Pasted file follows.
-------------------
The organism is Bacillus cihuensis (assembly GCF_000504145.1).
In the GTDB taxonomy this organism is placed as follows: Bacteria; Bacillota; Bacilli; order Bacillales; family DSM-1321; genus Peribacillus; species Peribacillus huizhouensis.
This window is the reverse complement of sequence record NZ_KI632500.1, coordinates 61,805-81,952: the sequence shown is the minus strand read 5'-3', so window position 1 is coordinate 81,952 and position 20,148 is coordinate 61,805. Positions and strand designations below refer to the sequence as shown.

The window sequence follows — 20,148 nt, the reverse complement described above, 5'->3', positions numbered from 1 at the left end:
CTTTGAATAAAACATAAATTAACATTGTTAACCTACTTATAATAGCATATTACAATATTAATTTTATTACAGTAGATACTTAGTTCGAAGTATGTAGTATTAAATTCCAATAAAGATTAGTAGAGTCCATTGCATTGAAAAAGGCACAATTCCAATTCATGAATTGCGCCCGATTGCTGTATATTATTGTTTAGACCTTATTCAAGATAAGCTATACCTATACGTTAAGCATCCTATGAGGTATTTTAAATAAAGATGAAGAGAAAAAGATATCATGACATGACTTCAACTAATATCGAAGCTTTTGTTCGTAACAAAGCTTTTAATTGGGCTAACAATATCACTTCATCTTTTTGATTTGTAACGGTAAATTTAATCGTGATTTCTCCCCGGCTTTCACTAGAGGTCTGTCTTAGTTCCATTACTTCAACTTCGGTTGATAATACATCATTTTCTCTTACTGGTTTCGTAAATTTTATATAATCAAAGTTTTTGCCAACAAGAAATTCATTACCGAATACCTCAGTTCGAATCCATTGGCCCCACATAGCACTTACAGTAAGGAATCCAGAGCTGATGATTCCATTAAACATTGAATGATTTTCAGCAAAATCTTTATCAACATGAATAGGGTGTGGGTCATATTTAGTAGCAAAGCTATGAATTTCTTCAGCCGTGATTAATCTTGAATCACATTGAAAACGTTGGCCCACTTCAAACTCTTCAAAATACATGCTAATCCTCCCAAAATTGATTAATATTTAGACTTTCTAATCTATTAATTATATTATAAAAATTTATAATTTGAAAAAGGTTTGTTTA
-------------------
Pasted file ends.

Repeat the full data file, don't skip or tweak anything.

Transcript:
The organism is Bacillus cihuensis (assembly GCF_000504145.1).
In the GTDB taxonomy this organism is placed as follows: Bacteria; Bacillota; Bacilli; order Bacillales; family DSM-1321; genus Peribacillus; species Peribacillus huizhouensis.
This window is the reverse complement of sequence record NZ_KI632500.1, coordinates 61,805-81,952: the sequence shown is the minus strand read 5'-3', so window position 1 is coordinate 81,952 and position 20,148 is coordinate 61,805. Positions and strand designations below refer to the sequence as shown.

The window sequence follows — 20,148 nt, the reverse complement described above, 5'->3', positions numbered from 1 at the left end:
CTTTGAATAAAACATAAATTAACATTGTTAACCTACTTATAATAGCATATTACAATATTAATTTTATTACAGTAGATACTTAGTTCGAAGTATGTAGTATTAAATTCCAATAAAGATTAGTAGAGTCCATTGCATTGAAAAAGGCACAATTCCAATTCATGAATTGCGCCCGATTGCTGTATATTATTGTTTAGACCTTATTCAAGATAAGCTATACCTATACGTTAAGCATCCTATGAGGTATTTTAAATAAAGATGAAGAGAAAAAGATATCATGACATGACTTCAACTAATATCGAAGCTTTTGTTCGTAACAAAGCTTTTAATTGGGCTAACAATATCACTTCATCTTTTTGATTTGTAACGGTAAATTTAATCGTGATTTCTCCCCGGCTTTCACTAGAGGTCTGTCTTAGTTCCATTACTTCAACTTCGGTTGATAATACATCATTTTCTCTTACTGGTTTCGTAAATTTTATATAATCAAAGTTTTTGCCAACAAGAAATTCATTACCGAATACCTCAGTTCGAATCCATTGGCCCCACATAGCACTTACAGTAAGGAATCCAGAGCTGATGATTCCATTAAACATTGAATGATTTTCAGCAAAATCTTTATCAACATGAATAGGGTGTGGGTCATATTTAGTAGCAAAGCTATGAATTTCTTCAGCCGTGATTAATCTTGAATCACATTGAAAACGTTGGCCCACTTCAAACTCTTCAAAATACATGCTAATCCTCCCAAAATTGATTAATATTTAGACTTTCTAATCTATTAATTATATTATAAAAATTTATAATTTGAAAAAGGTTTGTTTA